Next, Judge Wyrick examined whether the tradition of disarming individuals based on past dangerous or threatening conduct (which he traced to the Founding Era) could support 922(g)(3). He found that it could not, because “[t]he use of marijuana . . . is not in and of itself a violent, forceful, or threatening act.” For that same reason, the opinion rejected comparisons to historical bans on firearm possession by the mentally ill. The judge also rejected a tradition of virtue-based exclusions from the Second Amendment and found that historical laws disarming Catholics and loyalists were entitled to less weight because the Founding Fathers recognized that pre-1789 colonial and state practice often abridged constitutional protections in effect at the time, and because these laws “were justified based on the fear that the covered groups were likely to wage active war against the colonies or interfere with the colonists’ war efforts[, . . .] a radically different justification than the justification for § 922(g)(3).” Finally, the judge held that the presence of similar restrictions to 922(g)(3) in shall-issue states was not relevant, both because Bruen did not closely evaluate these licensing rules or bless them wholesale, and because the relevant state examples were narrower than 922(g)(3). The opinion concluded by observing that the government “could have demonstrated to a Texas judge—in an individualized proceeding of which Harrison would have been given notice and the opportunity to be heard—that Harrison ought to be jailed while awaiting trial for th[e alleged] shooting.” However, the judge found 922(g)(3) an impermissible “means of disarming Harrison” and invalidated the provision as unconstitutional in violation of the Second Amendment.
Post-Bruen, district and appellate courts have now invalidated two of the nine prohibited-person restrictions within 18 U.S.C. § 922(g): the unlawful user of a controlled substance ban in (g)(3), and the domestic-violence restraining order ban in (g)(8)—for more coverage of the 922(g)(8)decisions, see our posts here, here, here, and here. (Courts have also invalidated a number of other restrictions in § 922, including the ban on receipt of a firearm while under felony indictment and the ban on possessing a firearm with a removed or obliterated serial number.) As to 922(g)(3) specifically, Harrison reaches a contrary result to three earlier district court decisions which all upheld the provision as consistent with historical laws that disarmed certain individuals based on assessments of dangerousness: United States v. Daniels, decided by the Southern District of Mississippi last July; Fried v. Garland, decided by the Northern District of Florida in November (for more detail on the issues in Fried, see our coverage here); and Gilpin v. United States, decided by the Western District of Missouri in early January.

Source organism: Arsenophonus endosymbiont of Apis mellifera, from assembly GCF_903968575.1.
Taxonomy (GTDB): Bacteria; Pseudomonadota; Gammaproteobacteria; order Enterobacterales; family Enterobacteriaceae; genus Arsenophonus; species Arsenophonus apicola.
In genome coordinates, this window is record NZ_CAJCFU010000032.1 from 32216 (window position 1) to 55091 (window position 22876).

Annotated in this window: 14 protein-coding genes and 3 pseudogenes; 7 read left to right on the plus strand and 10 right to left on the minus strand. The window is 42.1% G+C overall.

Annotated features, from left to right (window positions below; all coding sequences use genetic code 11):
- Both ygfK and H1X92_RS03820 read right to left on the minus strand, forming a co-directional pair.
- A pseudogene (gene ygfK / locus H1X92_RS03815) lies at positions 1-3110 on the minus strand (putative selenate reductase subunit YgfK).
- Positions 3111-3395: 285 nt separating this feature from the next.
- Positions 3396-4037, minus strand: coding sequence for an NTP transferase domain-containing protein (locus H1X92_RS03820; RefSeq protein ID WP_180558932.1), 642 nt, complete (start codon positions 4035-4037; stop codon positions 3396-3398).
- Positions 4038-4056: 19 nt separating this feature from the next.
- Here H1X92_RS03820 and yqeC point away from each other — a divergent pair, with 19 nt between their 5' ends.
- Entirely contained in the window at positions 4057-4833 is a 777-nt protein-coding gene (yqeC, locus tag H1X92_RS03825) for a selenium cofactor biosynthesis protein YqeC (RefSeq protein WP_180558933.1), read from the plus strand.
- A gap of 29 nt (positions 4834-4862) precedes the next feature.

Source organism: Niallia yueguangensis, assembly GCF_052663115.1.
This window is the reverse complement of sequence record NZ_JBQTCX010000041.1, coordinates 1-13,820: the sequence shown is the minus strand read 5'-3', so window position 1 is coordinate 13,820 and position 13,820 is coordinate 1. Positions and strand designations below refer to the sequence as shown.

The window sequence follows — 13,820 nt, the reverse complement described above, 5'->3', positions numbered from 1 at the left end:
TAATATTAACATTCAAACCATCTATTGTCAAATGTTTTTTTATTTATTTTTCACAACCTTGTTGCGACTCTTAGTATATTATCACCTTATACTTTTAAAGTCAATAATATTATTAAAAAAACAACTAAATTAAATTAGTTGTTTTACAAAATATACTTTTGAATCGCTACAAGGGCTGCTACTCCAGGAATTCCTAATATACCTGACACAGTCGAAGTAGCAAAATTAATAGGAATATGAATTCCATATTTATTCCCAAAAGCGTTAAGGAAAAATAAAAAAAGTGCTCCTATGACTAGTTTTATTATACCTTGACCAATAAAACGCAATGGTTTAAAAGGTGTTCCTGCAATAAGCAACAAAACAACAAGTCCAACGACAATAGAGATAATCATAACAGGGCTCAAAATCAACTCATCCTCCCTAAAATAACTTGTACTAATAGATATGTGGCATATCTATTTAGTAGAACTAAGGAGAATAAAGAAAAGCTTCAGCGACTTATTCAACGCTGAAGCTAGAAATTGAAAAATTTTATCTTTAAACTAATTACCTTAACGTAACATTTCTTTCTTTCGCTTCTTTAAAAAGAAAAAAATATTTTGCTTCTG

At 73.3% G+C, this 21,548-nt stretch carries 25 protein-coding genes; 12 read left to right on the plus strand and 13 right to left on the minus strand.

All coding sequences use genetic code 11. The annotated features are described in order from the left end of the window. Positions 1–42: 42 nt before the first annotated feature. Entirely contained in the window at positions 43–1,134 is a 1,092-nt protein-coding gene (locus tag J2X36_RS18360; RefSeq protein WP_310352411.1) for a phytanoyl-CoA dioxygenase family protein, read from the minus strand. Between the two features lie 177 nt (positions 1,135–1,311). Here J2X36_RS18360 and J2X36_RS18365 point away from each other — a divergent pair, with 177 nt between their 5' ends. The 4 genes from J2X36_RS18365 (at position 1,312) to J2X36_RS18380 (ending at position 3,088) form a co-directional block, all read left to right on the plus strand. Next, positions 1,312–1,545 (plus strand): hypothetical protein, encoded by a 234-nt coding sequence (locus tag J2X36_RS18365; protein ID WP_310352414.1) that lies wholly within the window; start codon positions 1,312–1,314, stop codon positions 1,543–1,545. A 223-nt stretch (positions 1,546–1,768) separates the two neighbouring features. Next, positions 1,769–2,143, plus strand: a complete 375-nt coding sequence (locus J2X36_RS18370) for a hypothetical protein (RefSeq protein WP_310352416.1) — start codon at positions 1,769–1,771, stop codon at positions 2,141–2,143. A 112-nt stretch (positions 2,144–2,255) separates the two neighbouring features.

A July 2022 report by the U.S. Sentencing Commission provides a rough approximation of Bruen’s ultimate potential impact on federal criminal law. That report evaluated a set of 6,549 firearms offenders who were classified as prohibited persons based on their statute of conviction and sentenced under § 2K2.1 of the Sentencing Guidelines. Per the report, 79% of these offenders were felons who were prohibited from possessing a gun under 922(g)(1). The next largest group (5.3%, or about 350 individuals) were subject to the unlawful-user prohibition in 922(g)(3). A much smaller number were under felony indictment or a domestic violence restraining order (1.7% combined, or about 111 individuals). This data suggests that Harrison may be a very consequential decision in terms of practical impact, if its reasoning is ultimately adopted by other courts.